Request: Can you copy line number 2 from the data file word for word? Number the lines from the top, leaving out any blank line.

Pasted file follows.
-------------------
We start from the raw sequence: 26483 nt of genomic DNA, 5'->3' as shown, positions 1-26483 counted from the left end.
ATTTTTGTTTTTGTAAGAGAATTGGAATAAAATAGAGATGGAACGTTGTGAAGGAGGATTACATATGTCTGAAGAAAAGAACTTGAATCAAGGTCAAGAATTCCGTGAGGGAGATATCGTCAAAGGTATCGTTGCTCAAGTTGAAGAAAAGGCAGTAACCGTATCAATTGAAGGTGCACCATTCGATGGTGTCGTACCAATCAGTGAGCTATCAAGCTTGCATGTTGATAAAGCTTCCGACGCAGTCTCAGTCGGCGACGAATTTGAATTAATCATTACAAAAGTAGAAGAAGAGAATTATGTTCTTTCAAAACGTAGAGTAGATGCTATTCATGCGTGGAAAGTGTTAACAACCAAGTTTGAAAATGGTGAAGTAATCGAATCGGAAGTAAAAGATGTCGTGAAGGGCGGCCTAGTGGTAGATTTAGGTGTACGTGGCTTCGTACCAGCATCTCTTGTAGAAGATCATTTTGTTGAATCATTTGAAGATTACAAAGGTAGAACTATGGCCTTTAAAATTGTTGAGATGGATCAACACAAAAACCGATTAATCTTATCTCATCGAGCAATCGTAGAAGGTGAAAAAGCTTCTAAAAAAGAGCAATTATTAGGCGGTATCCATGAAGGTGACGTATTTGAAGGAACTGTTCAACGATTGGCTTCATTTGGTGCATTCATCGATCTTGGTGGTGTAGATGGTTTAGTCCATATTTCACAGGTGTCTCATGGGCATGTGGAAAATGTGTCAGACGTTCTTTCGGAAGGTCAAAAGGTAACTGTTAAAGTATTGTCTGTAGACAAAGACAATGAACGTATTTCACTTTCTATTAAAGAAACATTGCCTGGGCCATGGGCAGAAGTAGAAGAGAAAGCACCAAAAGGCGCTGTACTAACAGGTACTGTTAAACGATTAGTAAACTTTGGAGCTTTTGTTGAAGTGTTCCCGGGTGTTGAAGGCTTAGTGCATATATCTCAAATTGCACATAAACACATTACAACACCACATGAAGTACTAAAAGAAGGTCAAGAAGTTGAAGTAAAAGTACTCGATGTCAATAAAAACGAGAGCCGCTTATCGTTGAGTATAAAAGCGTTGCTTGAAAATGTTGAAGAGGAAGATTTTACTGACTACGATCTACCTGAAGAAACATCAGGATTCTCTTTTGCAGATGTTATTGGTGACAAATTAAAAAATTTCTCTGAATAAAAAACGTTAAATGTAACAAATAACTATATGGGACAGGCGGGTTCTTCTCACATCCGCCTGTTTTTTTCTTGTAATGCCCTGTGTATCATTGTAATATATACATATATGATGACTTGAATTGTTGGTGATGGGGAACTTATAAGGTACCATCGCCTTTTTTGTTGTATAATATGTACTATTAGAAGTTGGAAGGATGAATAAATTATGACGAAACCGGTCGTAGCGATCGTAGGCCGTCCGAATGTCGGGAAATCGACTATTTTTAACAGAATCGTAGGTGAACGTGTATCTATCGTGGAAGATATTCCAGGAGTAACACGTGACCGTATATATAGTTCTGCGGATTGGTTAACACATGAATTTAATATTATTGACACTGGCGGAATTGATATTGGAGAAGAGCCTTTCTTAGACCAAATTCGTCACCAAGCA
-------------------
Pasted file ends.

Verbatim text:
ATTTTTGTTTTTGTAAGAGAATTGGAATAAAATAGAGATGGAACGTTGTGAAGGAGGATTACATATGTCTGAAGAAAAGAACTTGAATCAAGGTCAAGAATTCCGTGAGGGAGATATCGTCAAAGGTATCGTTGCTCAAGTTGAAGAAAAGGCAGTAACCGTATCAATTGAAGGTGCACCATTCGATGGTGTCGTACCAATCAGTGAGCTATCAAGCTTGCATGTTGATAAAGCTTCCGACGCAGTCTCAGTCGGCGACGAATTTGAATTAATCATTACAAAAGTAGAAGAAGAGAATTATGTTCTTTCAAAACGTAGAGTAGATGCTATTCATGCGTGGAAAGTGTTAACAACCAAGTTTGAAAATGGTGAAGTAATCGAATCGGAAGTAAAAGATGTCGTGAAGGGCGGCCTAGTGGTAGATTTAGGTGTACGTGGCTTCGTACCAGCATCTCTTGTAGAAGATCATTTTGTTGAATCATTTGAAGATTACAAAGGTAGAACTATGGCCTTTAAAATTGTTGAGATGGATCAACACAAAAACCGATTAATCTTATCTCATCGAGCAATCGTAGAAGGTGAAAAAGCTTCTAAAAAAGAGCAATTATTAGGCGGTATCCATGAAGGTGACGTATTTGAAGGAACTGTTCAACGATTGGCTTCATTTGGTGCATTCATCGATCTTGGTGGTGTAGATGGTTTAGTCCATATTTCACAGGTGTCTCATGGGCATGTGGAAAATGTGTCAGACGTTCTTTCGGAAGGTCAAAAGGTAACTGTTAAAGTATTGTCTGTAGACAAAGACAATGAACGTATTTCACTTTCTATTAAAGAAACATTGCCTGGGCCATGGGCAGAAGTAGAAGAGAAAGCACCAAAAGGCGCTGTACTAACAGGTACTGTTAAACGATTAGTAAACTTTGGAGCTTTTGTTGAAGTGTTCCCGGGTGTTGAAGGCTTAGTGCATATATCTCAAATTGCACATAAACACATTACAACACCACATGAAGTACTAAAAGAAGGTCAAGAAGTTGAAGTAAAAGTACTCGATGTCAATAAAAACGAGAGCCGCTTATCGTTGAGTATAAAAGCGTTGCTTGAAAATGTTGAAGAGGAAGATTTTACTGACTACGATCTACCTGAAGAAACATCAGGATTCTCTTTTGCAGATGTTATTGGTGACAAATTAAAAAATTTCTCTGAATAAAAAACGTTAAATGTAACAAATAACTATATGGGACAGGCGGGTTCTTCTCACATCCGCCTGTTTTTTTCTTGTAATGCCCTGTGTATCATTGTAATATATACATATATGATGACTTGAATTGTTGGTGATGGGGAACTTATAAGGTACCATCGCCTTTTTTGTTGTATAATATGTACTATTAGAAGTTGGAAGGATGAATAAATTATGACGAAACCGGTCGTAGCGATCGTAGGCCGTCCGAATGTCGGGAAATCGACTATTTTTAACAGAATCGTAGGTGAACGTGTATCTATCGTGGAAGATATTCCAGGAGTAACACGTGACCGTATATATAGTTCTGCGGATTGGTTAACACATGAATTTAATATTATTGACACTGGCGGAATTGATATTGGAGAAGAGCCTTTCTTAGACCAAATTCGTCACCAAGCA